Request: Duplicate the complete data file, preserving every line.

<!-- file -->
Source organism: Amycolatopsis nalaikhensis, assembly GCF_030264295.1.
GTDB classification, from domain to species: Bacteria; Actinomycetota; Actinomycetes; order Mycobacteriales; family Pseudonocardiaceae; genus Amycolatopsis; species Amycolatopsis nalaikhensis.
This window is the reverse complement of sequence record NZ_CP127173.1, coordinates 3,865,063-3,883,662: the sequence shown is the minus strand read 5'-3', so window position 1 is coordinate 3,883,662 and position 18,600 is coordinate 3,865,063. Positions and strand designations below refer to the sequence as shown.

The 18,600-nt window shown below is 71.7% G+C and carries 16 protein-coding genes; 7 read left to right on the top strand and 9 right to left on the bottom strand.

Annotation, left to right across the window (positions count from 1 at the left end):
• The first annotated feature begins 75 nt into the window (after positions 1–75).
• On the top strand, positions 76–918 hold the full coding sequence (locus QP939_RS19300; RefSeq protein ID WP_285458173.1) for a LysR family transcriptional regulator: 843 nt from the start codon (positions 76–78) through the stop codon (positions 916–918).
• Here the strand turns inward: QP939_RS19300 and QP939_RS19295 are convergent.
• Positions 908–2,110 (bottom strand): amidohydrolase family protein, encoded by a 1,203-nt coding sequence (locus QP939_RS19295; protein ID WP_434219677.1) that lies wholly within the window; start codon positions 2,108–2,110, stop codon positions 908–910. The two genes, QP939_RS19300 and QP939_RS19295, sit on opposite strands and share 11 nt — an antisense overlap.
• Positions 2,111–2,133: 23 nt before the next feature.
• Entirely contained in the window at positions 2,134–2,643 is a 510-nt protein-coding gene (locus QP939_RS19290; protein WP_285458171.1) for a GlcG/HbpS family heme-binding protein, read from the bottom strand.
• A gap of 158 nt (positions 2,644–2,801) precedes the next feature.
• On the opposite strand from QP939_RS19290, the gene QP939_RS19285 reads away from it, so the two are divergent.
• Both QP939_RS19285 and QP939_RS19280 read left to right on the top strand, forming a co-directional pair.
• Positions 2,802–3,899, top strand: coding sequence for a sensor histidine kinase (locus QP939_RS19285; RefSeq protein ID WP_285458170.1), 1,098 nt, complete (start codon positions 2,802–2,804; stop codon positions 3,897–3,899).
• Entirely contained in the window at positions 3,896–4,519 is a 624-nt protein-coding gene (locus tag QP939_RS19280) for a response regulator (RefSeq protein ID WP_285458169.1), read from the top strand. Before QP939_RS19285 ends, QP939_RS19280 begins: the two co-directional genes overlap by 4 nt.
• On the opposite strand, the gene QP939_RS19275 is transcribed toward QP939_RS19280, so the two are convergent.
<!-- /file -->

Source organism: Amycolatopsis nalaikhensis, assembly GCF_030264295.1.
GTDB classification, from domain to species: Bacteria; Actinomycetota; Actinomycetes; order Mycobacteriales; family Pseudonocardiaceae; genus Amycolatopsis; species Amycolatopsis nalaikhensis.
This window is the reverse complement of sequence record NZ_CP127173.1, coordinates 3,865,063-3,883,662: the sequence shown is the minus strand read 5'-3', so window position 1 is coordinate 3,883,662 and position 18,600 is coordinate 3,865,063. Positions and strand designations below refer to the sequence as shown.

The 18,600-nt window shown below is 71.7% G+C and carries 16 protein-coding genes; 7 read left to right on the top strand and 9 right to left on the bottom strand.

Annotation, left to right across the window (positions count from 1 at the left end):
• The first annotated feature begins 75 nt into the window (after positions 1–75).
• On the top strand, positions 76–918 hold the full coding sequence (locus QP939_RS19300; RefSeq protein ID WP_285458173.1) for a LysR family transcriptional regulator: 843 nt from the start codon (positions 76–78) through the stop codon (positions 916–918).
• Here the strand turns inward: QP939_RS19300 and QP939_RS19295 are convergent.
• Positions 908–2,110 (bottom strand): amidohydrolase family protein, encoded by a 1,203-nt coding sequence (locus QP939_RS19295; protein ID WP_434219677.1) that lies wholly within the window; start codon positions 2,108–2,110, stop codon positions 908–910. The two genes, QP939_RS19300 and QP939_RS19295, sit on opposite strands and share 11 nt — an antisense overlap.
• Positions 2,111–2,133: 23 nt before the next feature.
• Entirely contained in the window at positions 2,134–2,643 is a 510-nt protein-coding gene (locus QP939_RS19290; protein WP_285458171.1) for a GlcG/HbpS family heme-binding protein, read from the bottom strand.
• A gap of 158 nt (positions 2,644–2,801) precedes the next feature.
• On the opposite strand from QP939_RS19290, the gene QP939_RS19285 reads away from it, so the two are divergent.
• Both QP939_RS19285 and QP939_RS19280 read left to right on the top strand, forming a co-directional pair.
• Positions 2,802–3,899, top strand: coding sequence for a sensor histidine kinase (locus QP939_RS19285; RefSeq protein ID WP_285458170.1), 1,098 nt, complete (start codon positions 2,802–2,804; stop codon positions 3,897–3,899).
• Entirely contained in the window at positions 3,896–4,519 is a 624-nt protein-coding gene (locus tag QP939_RS19280) for a response regulator (RefSeq protein ID WP_285458169.1), read from the top strand. Before QP939_RS19285 ends, QP939_RS19280 begins: the two co-directional genes overlap by 4 nt.
• On the opposite strand, the gene QP939_RS19275 is transcribed toward QP939_RS19280, so the two are convergent.